Tom Jolliffe on what makes writers a popular choice for a protagonist…
There are many popular archetypes for a cinema protagonist. How often do you see a cop as the lead character in a film? It’s a regular character choice, particularly in action and thriller films. Almost every protagonist needs some kind of vocation I suppose but one particular career of choice that has regularly been used, has been that of the humble writer. Just why are writers so regularly cast as the protagonist of books and films (and on many occasions books turned films)?
Well one simple thought to start might just be the old adage of writing about what you know. It’s almost meta, but a book or a film needs to be written, so said writer casts a wordsmith as his central character. Maybe it has a piece of themselves within the story. See Charlie Kaufman’s Adaptation for example) where Kaufman split himself into two on screen, with Nic Cage playing twin writers. One of whom a very direct representation of Kaufman, and the other a more exaggerated extension. Stephen King has a long standing history in casting writers as the protagonists in his books, and a number of those of course were adapted to film. He’s also never been adverse to scraping around into some of the darker areas of his psyche.
In most of these films, which find a writer central, there’s a kick off point. Maybe they need to write something (Barton Fink, Swimming Pool), tasked with doing their work, or they suffer consequences directly from their work (Misery, Stranger Than Fiction). There are several consistent aspects of a writers character that have been often used. Writers are outsiders, loners. If they exist within a family dynamic, they’re often closed off from the family, a barrier existing. That’s been seen most evidently in something like The Shining. In Kubrick’s version, Jack Torrance lacks a certain warmth and connection. He’s almost fraying at the beginning of the film, a long standing history of potentially violent explosions (as he makes reference to accidentally breaking his son’s arm years prior). Nicholson portrays the increasing descent into madness without restraint, but with total, terrifying conviction. Are writers that crazy? I’m a bit out there, but I don’t envision ending my days frozen in the middle of a maze, post axe-wielding meltdown.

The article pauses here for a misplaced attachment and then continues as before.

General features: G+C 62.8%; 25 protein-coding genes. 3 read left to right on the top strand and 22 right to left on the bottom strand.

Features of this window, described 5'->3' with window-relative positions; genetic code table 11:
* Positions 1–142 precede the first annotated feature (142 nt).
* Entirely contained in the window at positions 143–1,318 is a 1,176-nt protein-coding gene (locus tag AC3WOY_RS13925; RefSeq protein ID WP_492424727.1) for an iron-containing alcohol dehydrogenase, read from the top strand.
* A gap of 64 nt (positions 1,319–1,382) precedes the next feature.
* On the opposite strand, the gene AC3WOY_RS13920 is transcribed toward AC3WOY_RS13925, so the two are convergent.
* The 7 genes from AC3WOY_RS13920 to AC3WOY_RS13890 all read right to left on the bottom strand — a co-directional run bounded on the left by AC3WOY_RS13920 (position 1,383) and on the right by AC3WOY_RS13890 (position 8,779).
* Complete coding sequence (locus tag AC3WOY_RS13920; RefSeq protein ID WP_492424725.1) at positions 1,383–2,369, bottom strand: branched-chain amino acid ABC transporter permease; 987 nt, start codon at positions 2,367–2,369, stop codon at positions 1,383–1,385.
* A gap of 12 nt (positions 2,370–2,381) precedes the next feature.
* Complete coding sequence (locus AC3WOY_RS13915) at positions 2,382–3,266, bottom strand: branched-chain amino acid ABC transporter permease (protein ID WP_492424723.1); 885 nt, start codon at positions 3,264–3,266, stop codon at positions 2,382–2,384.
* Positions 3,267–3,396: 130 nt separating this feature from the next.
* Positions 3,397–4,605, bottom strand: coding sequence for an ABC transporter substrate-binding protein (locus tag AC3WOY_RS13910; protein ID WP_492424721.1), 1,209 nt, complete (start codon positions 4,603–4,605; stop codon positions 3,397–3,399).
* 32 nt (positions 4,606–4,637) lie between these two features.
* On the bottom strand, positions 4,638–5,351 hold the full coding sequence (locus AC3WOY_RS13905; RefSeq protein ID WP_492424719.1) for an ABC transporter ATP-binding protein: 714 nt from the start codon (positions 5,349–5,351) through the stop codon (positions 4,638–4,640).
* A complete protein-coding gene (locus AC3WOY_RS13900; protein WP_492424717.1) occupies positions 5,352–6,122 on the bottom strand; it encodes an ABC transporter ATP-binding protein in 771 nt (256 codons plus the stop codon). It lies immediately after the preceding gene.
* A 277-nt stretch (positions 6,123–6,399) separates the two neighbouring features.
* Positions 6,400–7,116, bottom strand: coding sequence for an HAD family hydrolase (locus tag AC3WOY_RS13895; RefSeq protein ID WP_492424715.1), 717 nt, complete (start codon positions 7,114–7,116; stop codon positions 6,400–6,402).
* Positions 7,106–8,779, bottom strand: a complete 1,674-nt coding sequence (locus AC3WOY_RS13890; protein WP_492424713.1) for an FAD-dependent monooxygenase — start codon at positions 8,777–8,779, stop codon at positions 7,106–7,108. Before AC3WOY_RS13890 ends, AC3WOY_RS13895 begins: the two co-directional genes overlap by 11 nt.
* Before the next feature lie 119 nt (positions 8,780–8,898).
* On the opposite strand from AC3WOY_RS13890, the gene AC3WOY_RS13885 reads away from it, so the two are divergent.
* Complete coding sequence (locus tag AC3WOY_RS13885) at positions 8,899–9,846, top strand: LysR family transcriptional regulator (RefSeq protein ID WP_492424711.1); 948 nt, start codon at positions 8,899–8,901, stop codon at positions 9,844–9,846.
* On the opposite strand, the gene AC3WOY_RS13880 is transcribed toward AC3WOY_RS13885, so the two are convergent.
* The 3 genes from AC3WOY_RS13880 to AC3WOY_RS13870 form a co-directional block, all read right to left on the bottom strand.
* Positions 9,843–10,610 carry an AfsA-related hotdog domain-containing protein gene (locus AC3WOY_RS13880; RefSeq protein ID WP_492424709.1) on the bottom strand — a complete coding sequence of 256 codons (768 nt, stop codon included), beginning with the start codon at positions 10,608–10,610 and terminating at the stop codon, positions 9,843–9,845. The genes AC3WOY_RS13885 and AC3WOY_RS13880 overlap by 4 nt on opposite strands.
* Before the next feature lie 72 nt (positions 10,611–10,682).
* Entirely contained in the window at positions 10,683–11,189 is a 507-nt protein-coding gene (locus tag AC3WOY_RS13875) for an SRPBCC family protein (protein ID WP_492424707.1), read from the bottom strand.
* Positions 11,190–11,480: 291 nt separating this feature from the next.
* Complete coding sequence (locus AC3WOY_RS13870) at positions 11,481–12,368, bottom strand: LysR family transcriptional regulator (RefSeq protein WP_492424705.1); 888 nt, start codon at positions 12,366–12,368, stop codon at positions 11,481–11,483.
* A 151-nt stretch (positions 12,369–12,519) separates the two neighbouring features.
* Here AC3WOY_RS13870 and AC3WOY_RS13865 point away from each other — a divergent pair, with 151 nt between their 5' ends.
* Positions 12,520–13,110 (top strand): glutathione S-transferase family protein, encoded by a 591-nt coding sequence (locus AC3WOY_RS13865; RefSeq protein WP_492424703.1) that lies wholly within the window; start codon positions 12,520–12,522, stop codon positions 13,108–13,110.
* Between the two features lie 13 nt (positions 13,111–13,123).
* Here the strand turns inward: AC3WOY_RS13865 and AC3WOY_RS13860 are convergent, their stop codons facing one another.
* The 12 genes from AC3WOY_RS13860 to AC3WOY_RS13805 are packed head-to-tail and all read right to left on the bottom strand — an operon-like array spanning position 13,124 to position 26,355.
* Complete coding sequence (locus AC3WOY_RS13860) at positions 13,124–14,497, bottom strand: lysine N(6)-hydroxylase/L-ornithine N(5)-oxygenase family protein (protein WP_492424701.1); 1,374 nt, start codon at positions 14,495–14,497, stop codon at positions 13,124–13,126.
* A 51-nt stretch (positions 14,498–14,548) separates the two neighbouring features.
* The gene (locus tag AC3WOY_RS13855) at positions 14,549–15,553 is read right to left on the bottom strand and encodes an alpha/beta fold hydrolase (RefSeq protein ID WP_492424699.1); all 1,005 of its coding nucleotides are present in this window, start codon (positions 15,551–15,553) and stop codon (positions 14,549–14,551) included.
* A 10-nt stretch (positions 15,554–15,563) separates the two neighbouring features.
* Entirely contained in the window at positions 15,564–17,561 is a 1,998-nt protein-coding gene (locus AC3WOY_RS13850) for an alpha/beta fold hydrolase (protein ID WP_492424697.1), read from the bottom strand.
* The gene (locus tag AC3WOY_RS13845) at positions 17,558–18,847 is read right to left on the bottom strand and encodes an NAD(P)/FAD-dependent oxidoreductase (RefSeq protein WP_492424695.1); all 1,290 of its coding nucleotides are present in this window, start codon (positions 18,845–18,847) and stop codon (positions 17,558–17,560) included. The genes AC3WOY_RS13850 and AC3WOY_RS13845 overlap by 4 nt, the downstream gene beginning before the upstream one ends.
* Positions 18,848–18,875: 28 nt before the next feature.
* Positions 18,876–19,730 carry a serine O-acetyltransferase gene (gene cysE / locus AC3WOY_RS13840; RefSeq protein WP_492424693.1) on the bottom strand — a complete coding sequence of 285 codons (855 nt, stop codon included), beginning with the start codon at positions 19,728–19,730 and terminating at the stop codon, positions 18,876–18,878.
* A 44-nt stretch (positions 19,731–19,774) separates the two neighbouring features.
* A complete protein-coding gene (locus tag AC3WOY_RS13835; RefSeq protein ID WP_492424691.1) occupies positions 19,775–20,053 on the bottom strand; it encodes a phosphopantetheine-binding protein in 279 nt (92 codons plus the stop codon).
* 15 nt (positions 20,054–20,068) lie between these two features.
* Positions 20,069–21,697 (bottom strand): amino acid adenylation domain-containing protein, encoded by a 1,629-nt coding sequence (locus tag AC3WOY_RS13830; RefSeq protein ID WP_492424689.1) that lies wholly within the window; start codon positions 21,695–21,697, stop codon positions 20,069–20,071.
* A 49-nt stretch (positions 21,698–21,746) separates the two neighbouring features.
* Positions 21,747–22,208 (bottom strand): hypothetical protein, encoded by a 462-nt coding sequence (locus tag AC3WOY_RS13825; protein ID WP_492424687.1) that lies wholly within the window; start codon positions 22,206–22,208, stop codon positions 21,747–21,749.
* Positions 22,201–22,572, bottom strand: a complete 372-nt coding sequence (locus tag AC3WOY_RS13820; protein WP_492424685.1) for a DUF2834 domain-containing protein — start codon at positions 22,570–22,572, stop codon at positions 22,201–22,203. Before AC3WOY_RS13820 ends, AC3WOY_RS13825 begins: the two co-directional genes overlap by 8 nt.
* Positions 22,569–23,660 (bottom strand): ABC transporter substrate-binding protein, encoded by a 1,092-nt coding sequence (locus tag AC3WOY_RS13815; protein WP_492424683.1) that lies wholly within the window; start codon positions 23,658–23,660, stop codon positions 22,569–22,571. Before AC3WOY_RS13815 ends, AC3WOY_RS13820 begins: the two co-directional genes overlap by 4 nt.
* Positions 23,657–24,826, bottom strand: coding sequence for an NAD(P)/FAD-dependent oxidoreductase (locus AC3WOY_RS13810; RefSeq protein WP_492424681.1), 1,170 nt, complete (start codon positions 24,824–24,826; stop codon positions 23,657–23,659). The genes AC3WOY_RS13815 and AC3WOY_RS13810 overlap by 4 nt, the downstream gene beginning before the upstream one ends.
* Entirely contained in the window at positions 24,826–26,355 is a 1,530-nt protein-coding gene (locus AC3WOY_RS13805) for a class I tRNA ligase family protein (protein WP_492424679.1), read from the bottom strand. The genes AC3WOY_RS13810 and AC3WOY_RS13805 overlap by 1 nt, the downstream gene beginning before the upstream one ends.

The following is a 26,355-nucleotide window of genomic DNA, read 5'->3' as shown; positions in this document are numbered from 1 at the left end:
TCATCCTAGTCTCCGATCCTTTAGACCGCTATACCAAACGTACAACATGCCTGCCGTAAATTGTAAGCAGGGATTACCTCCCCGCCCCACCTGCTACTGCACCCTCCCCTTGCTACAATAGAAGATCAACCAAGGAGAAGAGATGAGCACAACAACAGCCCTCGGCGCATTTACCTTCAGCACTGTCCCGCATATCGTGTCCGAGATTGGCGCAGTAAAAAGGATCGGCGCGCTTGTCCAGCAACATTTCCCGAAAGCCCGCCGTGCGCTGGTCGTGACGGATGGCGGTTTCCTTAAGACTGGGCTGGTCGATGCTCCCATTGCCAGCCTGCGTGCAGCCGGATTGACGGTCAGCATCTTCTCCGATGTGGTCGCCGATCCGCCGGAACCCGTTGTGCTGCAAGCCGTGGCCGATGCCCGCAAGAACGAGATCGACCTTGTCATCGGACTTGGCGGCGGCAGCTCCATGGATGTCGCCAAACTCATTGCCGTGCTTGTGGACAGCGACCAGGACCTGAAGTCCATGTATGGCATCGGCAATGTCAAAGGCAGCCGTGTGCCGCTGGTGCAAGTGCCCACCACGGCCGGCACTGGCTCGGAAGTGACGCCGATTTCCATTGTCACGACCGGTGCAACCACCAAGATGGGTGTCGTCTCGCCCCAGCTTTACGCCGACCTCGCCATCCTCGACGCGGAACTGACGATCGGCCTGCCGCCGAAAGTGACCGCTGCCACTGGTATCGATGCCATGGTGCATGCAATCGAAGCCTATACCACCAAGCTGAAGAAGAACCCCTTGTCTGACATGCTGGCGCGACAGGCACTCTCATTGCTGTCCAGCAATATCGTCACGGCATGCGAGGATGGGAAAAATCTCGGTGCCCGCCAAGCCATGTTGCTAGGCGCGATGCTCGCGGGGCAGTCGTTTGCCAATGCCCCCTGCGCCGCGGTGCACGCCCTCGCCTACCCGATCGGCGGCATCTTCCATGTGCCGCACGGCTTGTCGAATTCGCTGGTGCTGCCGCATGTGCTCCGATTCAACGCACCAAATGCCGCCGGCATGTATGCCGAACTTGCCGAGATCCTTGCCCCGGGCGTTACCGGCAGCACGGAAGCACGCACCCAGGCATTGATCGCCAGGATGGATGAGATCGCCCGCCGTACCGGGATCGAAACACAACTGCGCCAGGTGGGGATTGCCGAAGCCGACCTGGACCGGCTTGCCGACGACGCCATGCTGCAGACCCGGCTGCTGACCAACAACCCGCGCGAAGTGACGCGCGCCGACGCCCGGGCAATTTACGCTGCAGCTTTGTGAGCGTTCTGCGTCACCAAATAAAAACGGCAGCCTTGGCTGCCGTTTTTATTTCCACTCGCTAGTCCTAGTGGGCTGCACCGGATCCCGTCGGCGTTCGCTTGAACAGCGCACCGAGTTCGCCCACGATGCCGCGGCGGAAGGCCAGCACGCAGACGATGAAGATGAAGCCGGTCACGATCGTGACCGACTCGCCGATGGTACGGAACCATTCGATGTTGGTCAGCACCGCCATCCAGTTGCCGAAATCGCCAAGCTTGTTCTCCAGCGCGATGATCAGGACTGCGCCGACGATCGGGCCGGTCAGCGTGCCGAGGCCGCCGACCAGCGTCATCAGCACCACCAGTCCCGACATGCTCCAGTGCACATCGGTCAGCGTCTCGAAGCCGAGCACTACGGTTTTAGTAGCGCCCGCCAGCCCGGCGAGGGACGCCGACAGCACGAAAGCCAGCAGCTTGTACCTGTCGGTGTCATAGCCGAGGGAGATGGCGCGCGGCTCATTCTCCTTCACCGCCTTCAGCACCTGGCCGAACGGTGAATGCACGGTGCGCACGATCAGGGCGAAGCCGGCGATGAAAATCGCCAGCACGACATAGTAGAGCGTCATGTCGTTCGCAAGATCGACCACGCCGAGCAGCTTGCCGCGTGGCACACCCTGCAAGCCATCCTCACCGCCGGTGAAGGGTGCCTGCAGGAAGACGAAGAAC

The loneliness these writers feel can thus evolve into a number of ways. It can become violent like Torrance in The Shining. Sometimes though, it drives a distance between them maintaining relationships and truly understanding people. Occasionally there’s an arrogance, something that leads the protagonist in Misery to becoming imprisoned by a super-fan who saved him from a car wreck. His selfishness compounds her possessiveness as a reader. She’s frustrated at him killing off a beloved protagonist. It’s a great film of course and an interesting counterpoint to Torrance in The Shining. Indeed in a more comical way, that inability to empathise and a particular arrogance is evident in As Good as it Gets. Once again Jack Nicholson is cast as a writer, but this time he’s more of an obnoxious curmudgeon.
Writers might find themselves cold to people, but bewitched by them as potential characters in future stories. This can become particularly evident in the regular trope where the writer suffers writers block. In the vastly underappreciated (and oddly forgotten) Swimming Pool, Charlotte Rampling is cast as a Detective fiction writer who has found her comfort spot and never moved off course. She’s set up in a remote retreat to write another entry in her ongoing series (think a lower rent Agatha Christie) but is creatively empty. Step in the daughter of her publisher who arrives unannounced and repels the writer, before bewitchingly intriguing her. The beauty of the whole thing, is it plays out like a slightly lightweight mystery novel. Suddenly she’s essentially the protagonist in the kind of story she might have written. There’s sex, intrigue and murder. Very much deserving of maintaining the kind of buzz and acclaim it got on release (and Rampling is atypically superb).